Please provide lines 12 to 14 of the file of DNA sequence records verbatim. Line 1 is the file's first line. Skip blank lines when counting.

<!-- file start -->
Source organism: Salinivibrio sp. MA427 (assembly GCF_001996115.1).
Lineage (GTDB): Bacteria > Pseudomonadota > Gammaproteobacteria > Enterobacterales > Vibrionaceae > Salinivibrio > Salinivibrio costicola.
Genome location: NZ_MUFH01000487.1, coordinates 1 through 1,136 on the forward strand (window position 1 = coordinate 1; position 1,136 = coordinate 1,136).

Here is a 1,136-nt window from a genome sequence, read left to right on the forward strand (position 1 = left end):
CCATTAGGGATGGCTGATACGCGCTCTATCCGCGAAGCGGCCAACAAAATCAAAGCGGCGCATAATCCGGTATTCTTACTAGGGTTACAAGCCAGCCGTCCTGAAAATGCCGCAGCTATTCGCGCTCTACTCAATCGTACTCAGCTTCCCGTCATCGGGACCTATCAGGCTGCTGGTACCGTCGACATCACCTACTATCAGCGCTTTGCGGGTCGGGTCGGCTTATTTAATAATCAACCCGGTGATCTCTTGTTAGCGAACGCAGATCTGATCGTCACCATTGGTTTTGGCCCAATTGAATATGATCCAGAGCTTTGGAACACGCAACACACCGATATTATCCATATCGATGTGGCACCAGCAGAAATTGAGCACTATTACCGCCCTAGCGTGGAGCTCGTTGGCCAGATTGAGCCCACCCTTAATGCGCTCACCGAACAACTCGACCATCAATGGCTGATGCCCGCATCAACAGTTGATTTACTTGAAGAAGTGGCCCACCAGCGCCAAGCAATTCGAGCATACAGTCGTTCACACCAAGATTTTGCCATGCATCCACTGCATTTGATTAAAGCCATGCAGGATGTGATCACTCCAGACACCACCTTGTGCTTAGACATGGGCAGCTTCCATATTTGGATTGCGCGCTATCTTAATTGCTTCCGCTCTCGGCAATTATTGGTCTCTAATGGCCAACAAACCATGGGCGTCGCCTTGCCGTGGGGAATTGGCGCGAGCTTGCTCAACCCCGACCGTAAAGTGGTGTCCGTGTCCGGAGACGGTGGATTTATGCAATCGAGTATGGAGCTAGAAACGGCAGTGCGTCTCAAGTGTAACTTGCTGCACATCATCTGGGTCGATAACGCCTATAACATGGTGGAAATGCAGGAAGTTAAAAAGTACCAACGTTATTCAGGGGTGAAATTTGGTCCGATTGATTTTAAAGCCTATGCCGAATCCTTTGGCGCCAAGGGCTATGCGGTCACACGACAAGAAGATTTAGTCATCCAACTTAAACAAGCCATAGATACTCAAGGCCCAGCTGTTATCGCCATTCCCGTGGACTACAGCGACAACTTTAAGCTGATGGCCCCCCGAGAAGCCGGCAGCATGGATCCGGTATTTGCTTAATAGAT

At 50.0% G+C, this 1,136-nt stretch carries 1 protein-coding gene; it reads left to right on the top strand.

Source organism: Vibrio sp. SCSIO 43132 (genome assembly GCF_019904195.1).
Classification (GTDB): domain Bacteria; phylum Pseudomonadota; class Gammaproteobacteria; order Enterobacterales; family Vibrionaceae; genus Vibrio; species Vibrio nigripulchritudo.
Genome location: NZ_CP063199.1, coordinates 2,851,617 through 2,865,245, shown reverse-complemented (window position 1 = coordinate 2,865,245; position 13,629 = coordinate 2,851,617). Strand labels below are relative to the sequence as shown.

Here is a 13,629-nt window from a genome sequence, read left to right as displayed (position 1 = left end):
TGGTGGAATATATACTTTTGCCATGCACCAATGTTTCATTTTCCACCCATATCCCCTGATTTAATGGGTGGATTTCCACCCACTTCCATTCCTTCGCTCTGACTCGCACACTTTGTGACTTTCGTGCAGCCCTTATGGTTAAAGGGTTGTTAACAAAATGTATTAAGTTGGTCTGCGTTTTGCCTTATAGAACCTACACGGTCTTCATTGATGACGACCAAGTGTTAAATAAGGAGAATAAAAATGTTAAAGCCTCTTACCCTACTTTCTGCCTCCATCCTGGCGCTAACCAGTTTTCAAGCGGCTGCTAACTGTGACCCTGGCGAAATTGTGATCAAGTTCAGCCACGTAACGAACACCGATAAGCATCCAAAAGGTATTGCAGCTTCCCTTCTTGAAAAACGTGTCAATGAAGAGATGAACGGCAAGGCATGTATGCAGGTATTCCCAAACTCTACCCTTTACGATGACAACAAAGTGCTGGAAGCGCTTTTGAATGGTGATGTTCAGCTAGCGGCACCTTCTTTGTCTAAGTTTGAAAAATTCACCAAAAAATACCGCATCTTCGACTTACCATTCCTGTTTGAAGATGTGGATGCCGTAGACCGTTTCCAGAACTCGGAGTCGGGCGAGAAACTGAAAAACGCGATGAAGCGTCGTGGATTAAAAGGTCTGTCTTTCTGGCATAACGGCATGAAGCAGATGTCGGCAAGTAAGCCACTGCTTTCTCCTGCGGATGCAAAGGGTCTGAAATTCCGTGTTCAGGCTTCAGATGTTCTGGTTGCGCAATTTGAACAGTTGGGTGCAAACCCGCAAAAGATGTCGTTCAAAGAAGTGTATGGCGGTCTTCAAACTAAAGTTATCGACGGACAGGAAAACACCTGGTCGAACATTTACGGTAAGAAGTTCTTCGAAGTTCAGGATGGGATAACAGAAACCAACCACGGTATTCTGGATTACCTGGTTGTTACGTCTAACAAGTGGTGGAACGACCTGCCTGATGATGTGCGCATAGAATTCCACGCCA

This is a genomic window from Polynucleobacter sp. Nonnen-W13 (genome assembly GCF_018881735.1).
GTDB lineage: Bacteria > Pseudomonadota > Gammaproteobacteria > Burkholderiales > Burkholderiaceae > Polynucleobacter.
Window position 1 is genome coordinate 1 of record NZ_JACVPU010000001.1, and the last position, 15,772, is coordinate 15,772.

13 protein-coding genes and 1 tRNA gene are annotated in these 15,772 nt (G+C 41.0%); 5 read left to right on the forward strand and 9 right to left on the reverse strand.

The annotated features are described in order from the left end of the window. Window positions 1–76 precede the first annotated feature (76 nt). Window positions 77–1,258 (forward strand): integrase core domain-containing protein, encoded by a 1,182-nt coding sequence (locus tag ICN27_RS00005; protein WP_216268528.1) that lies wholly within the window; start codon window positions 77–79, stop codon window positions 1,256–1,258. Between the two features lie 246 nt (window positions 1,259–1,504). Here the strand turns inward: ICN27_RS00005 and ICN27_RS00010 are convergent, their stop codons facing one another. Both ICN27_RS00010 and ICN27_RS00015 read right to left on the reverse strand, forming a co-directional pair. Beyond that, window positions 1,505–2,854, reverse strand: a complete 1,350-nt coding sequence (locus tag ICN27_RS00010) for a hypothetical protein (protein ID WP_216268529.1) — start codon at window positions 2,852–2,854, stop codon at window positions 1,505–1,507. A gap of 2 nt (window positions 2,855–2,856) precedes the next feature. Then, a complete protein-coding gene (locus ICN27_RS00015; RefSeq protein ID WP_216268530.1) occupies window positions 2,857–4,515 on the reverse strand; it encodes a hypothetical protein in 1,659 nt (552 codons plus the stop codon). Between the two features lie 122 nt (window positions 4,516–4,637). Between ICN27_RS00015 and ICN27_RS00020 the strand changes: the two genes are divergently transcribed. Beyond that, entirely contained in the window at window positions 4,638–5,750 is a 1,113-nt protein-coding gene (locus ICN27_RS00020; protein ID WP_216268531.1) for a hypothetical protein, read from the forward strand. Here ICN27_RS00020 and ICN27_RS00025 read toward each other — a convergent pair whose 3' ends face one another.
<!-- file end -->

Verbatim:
This is a genomic window from Polynucleobacter sp. Nonnen-W13 (genome assembly GCF_018881735.1).
GTDB lineage: Bacteria > Pseudomonadota > Gammaproteobacteria > Burkholderiales > Burkholderiaceae > Polynucleobacter.
Window position 1 is genome coordinate 1 of record NZ_JACVPU010000001.1, and the last position, 15,772, is coordinate 15,772.